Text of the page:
View 746 Saturday, October 20, 2012
I’ve been recovering from stuff including having my nose chopped on. The good news is that the cancer on the tip of my nose wasn’t the kind that metastasizes, and after two MOHS job operations they have apparently got it all. They also got all the other little stuff, so once again I am cancer free.
This leaves me free to start Chaos Manor Reviews up again. There’s a lot going on in the high tech world – Newsweek folds, Apple iPhone 5 and a new iPad, Windows 8, silicon drives that you can afford as your boot drive making new systems screaming fast, Sprint is being bought by Japanese capital that looks to me as if it’s a capital export from Japan to the US, which is an interesting prediction about the relative economies (and possibly of the election). And more.
The bad news, such as it is, is that this is the week of the KUSC pledge drive, which means that it’s pledge drive week here at Chaos Manor. I confess that I ignored the Spring pledge drive because I wasn’t too sure just how much work I’d be able to do, but we’re back.
For those who don’t know, this place and Chaos Manor Reviews operate together on the ‘public radio’ model, which is to say they are broadcast free, but I won’t keep them up unless I get enough subscriptions to make it worth while. As I get older what I consider ‘enough’ changes a bit as does how much I am able to do, but I am the first to say I haven’t done as much in the past few months as I think I should do. That changes now. I’m catching up on fiction – I’ve done a few hundred words a day for the past week – and that takes time, but I also have more energy. It’s the energy factor that’s the true limiter (although I will say that I have not been enjoying the election; but then I never wanted this place to be a political commentary site to begin with. Yes, the election is important, particularly to the future of high tech, and yes I’m supposed to know something about politics having managed several winning campaigns and having been science/tech advisor to a number of officials including a Speaker of the House; but I find the interaction of high tech and politics more interesting than politics itself.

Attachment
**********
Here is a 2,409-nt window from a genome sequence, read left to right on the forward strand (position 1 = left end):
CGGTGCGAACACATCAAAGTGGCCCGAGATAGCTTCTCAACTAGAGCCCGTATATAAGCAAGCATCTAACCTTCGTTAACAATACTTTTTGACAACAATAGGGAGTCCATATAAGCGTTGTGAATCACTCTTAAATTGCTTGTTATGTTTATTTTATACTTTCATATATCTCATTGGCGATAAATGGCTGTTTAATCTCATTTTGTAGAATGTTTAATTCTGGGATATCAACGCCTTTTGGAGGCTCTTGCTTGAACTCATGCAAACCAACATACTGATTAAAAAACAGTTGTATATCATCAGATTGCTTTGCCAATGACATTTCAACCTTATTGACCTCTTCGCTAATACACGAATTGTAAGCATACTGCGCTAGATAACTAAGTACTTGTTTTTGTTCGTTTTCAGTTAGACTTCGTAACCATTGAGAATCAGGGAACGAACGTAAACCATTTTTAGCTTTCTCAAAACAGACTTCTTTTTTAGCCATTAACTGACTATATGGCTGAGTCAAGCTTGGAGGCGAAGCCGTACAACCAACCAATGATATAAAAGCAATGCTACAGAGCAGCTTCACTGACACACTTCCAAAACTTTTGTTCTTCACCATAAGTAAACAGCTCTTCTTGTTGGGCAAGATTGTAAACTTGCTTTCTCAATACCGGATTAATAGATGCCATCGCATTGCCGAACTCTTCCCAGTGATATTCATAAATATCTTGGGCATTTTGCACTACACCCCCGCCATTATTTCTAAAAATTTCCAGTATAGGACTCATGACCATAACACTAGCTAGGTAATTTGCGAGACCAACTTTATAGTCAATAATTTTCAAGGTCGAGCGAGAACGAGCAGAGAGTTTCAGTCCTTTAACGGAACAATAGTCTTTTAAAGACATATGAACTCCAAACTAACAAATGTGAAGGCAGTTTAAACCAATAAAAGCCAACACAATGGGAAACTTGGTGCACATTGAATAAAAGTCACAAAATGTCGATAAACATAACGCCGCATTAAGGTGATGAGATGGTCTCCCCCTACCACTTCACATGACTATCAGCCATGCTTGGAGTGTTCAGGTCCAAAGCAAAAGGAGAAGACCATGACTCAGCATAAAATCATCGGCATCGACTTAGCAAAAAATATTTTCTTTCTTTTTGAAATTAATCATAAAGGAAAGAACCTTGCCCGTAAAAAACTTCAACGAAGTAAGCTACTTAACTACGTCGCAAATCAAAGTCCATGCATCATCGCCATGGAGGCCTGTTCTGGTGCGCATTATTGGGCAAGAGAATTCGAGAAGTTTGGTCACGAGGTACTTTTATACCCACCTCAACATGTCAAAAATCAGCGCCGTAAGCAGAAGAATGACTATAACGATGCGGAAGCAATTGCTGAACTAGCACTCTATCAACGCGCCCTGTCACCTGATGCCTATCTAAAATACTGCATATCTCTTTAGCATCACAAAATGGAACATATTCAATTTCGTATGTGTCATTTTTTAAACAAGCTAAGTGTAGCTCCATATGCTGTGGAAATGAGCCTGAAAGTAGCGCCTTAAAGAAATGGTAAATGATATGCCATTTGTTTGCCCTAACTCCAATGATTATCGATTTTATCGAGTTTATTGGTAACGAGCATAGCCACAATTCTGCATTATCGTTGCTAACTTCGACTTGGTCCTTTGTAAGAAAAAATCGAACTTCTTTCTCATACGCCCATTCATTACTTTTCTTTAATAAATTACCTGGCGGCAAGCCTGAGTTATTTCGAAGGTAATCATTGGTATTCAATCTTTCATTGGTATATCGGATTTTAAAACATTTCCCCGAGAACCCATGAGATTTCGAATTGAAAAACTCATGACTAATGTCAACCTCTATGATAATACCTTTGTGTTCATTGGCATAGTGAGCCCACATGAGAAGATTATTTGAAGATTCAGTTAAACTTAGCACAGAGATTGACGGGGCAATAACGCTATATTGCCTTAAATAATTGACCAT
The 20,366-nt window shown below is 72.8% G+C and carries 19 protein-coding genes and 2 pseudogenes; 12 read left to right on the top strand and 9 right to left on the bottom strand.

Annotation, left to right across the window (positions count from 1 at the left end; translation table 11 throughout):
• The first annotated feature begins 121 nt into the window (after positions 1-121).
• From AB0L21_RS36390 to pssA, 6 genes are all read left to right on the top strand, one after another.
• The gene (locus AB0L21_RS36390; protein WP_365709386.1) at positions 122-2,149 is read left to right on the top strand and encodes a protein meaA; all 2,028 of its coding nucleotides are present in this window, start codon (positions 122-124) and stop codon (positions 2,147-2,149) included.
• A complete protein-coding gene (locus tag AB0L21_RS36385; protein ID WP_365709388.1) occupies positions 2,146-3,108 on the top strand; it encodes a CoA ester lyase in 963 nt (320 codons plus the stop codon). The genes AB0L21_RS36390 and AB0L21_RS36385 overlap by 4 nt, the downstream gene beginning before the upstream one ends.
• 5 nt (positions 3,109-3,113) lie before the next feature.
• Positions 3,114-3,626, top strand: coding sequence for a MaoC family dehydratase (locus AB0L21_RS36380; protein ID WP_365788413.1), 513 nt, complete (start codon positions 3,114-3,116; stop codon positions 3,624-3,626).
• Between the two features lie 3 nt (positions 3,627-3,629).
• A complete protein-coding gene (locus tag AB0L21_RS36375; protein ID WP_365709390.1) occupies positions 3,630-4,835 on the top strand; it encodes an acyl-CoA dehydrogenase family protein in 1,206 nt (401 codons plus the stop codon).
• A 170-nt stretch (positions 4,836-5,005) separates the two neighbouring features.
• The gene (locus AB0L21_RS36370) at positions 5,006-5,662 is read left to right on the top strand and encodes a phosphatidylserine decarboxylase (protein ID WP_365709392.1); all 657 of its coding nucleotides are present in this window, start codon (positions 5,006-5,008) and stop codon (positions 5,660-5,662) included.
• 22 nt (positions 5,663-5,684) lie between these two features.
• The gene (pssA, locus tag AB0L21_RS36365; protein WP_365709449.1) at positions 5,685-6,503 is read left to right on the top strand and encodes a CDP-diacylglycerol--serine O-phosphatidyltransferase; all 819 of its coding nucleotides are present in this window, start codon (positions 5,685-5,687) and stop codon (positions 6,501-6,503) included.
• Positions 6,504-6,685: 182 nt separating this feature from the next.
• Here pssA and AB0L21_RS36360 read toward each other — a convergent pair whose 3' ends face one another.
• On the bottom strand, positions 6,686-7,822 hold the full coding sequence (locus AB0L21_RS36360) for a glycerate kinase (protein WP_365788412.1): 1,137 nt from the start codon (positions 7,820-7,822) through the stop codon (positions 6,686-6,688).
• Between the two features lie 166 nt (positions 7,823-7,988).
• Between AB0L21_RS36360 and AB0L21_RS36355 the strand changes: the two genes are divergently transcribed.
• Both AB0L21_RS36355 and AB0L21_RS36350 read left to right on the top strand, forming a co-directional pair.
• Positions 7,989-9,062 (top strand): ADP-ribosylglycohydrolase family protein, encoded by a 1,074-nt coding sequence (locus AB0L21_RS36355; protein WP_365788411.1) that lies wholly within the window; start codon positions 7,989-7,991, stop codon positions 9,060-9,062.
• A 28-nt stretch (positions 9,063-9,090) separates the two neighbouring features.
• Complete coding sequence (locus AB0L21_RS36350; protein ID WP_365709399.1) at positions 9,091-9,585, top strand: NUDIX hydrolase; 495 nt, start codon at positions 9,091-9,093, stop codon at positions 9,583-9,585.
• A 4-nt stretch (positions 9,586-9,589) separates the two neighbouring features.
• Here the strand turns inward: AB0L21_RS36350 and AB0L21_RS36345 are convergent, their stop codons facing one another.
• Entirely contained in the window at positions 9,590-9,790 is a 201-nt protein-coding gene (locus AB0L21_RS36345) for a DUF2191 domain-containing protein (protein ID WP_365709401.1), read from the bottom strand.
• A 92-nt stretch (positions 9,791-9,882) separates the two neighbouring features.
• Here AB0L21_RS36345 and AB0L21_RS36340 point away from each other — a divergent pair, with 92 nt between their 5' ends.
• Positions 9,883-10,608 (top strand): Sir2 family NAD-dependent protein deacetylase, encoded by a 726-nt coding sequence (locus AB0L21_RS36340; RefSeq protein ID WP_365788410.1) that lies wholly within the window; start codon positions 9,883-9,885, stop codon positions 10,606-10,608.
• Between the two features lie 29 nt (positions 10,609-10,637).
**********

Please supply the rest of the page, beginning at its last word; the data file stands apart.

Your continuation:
All of which brings us to pledge week, and Paying for This Place. I don’t bug you about that very often, but I will during pledge week. I time my pledge drives to correspond with KUSC’s since I got the idea of running this like public radio from listening to them. So there you have it. And my hearty thanks to all those who continued to subscribe and to renew their subscriptions – we have a pretty high renewal rate – even through this year when there has been no pledge drive.
We have a new and very fast Windows 8 machine here, and I’ll have a preliminary review presently in Chaos Manor Reviews. I have some complaints, but they may be due to my ignorance: as usual the Microsoft HELP system is ghastly and unhelpful, and since Windows 8 does things much differently from Windows 7 (which works very well but very differently) knowing Windows 7 won’t help you with 8.